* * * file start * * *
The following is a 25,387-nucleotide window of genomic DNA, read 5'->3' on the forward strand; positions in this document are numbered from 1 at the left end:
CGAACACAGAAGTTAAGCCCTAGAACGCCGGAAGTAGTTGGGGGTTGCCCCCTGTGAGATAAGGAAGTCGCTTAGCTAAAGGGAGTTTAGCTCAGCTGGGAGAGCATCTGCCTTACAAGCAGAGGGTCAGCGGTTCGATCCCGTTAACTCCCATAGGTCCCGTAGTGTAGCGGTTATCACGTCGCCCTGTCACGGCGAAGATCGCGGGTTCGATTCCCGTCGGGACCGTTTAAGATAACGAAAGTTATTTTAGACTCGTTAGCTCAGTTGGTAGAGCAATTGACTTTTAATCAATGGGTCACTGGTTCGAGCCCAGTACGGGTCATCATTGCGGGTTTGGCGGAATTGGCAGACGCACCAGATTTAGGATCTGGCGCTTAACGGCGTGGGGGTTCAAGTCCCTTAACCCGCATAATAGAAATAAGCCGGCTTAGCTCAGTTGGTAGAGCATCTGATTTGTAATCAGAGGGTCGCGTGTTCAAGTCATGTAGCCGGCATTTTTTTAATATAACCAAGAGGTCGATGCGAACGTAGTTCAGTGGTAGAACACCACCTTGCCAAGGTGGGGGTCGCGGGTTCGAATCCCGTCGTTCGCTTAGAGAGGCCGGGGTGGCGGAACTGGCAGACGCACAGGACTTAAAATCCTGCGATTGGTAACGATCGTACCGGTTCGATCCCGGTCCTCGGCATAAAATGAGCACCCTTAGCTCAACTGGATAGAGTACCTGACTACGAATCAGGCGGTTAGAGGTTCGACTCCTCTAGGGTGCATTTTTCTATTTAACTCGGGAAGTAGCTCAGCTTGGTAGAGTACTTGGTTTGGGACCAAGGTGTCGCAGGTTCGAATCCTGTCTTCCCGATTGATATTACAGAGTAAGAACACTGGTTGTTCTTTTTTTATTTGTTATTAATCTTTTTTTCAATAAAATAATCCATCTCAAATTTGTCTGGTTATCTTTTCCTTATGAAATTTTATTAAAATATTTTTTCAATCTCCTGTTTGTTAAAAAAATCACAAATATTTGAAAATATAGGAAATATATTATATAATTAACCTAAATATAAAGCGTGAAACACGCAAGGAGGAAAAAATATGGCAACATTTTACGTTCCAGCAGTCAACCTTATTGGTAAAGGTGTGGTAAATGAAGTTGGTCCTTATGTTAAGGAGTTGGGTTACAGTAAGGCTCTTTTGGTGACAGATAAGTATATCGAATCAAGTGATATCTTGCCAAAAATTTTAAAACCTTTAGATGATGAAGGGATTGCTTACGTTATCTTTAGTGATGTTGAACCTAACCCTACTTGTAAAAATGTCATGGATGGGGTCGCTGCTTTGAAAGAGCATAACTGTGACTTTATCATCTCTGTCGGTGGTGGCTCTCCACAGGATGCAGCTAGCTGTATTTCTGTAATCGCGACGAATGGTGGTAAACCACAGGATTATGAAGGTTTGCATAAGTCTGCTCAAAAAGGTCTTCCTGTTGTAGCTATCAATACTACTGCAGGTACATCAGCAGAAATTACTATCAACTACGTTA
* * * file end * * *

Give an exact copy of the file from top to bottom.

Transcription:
The following is a 25,387-nucleotide window of genomic DNA, read 5'->3' on the forward strand; positions in this document are numbered from 1 at the left end:
CGAACACAGAAGTTAAGCCCTAGAACGCCGGAAGTAGTTGGGGGTTGCCCCCTGTGAGATAAGGAAGTCGCTTAGCTAAAGGGAGTTTAGCTCAGCTGGGAGAGCATCTGCCTTACAAGCAGAGGGTCAGCGGTTCGATCCCGTTAACTCCCATAGGTCCCGTAGTGTAGCGGTTATCACGTCGCCCTGTCACGGCGAAGATCGCGGGTTCGATTCCCGTCGGGACCGTTTAAGATAACGAAAGTTATTTTAGACTCGTTAGCTCAGTTGGTAGAGCAATTGACTTTTAATCAATGGGTCACTGGTTCGAGCCCAGTACGGGTCATCATTGCGGGTTTGGCGGAATTGGCAGACGCACCAGATTTAGGATCTGGCGCTTAACGGCGTGGGGGTTCAAGTCCCTTAACCCGCATAATAGAAATAAGCCGGCTTAGCTCAGTTGGTAGAGCATCTGATTTGTAATCAGAGGGTCGCGTGTTCAAGTCATGTAGCCGGCATTTTTTTAATATAACCAAGAGGTCGATGCGAACGTAGTTCAGTGGTAGAACACCACCTTGCCAAGGTGGGGGTCGCGGGTTCGAATCCCGTCGTTCGCTTAGAGAGGCCGGGGTGGCGGAACTGGCAGACGCACAGGACTTAAAATCCTGCGATTGGTAACGATCGTACCGGTTCGATCCCGGTCCTCGGCATAAAATGAGCACCCTTAGCTCAACTGGATAGAGTACCTGACTACGAATCAGGCGGTTAGAGGTTCGACTCCTCTAGGGTGCATTTTTCTATTTAACTCGGGAAGTAGCTCAGCTTGGTAGAGTACTTGGTTTGGGACCAAGGTGTCGCAGGTTCGAATCCTGTCTTCCCGATTGATATTACAGAGTAAGAACACTGGTTGTTCTTTTTTTATTTGTTATTAATCTTTTTTTCAATAAAATAATCCATCTCAAATTTGTCTGGTTATCTTTTCCTTATGAAATTTTATTAAAATATTTTTTCAATCTCCTGTTTGTTAAAAAAATCACAAATATTTGAAAATATAGGAAATATATTATATAATTAACCTAAATATAAAGCGTGAAACACGCAAGGAGGAAAAAATATGGCAACATTTTACGTTCCAGCAGTCAACCTTATTGGTAAAGGTGTGGTAAATGAAGTTGGTCCTTATGTTAAGGAGTTGGGTTACAGTAAGGCTCTTTTGGTGACAGATAAGTATATCGAATCAAGTGATATCTTGCCAAAAATTTTAAAACCTTTAGATGATGAAGGGATTGCTTACGTTATCTTTAGTGATGTTGAACCTAACCCTACTTGTAAAAATGTCATGGATGGGGTCGCTGCTTTGAAAGAGCATAACTGTGACTTTATCATCTCTGTCGGTGGTGGCTCTCCACAGGATGCAGCTAGCTGTATTTCTGTAATCGCGACGAATGGTGGTAAACCACAGGATTATGAAGGTTTGCATAAGTCTGCTCAAAAAGGTCTTCCTGTTGTAGCTATCAATACTACTGCAGGTACATCAGCAGAAATTACTATCAACTACGTTA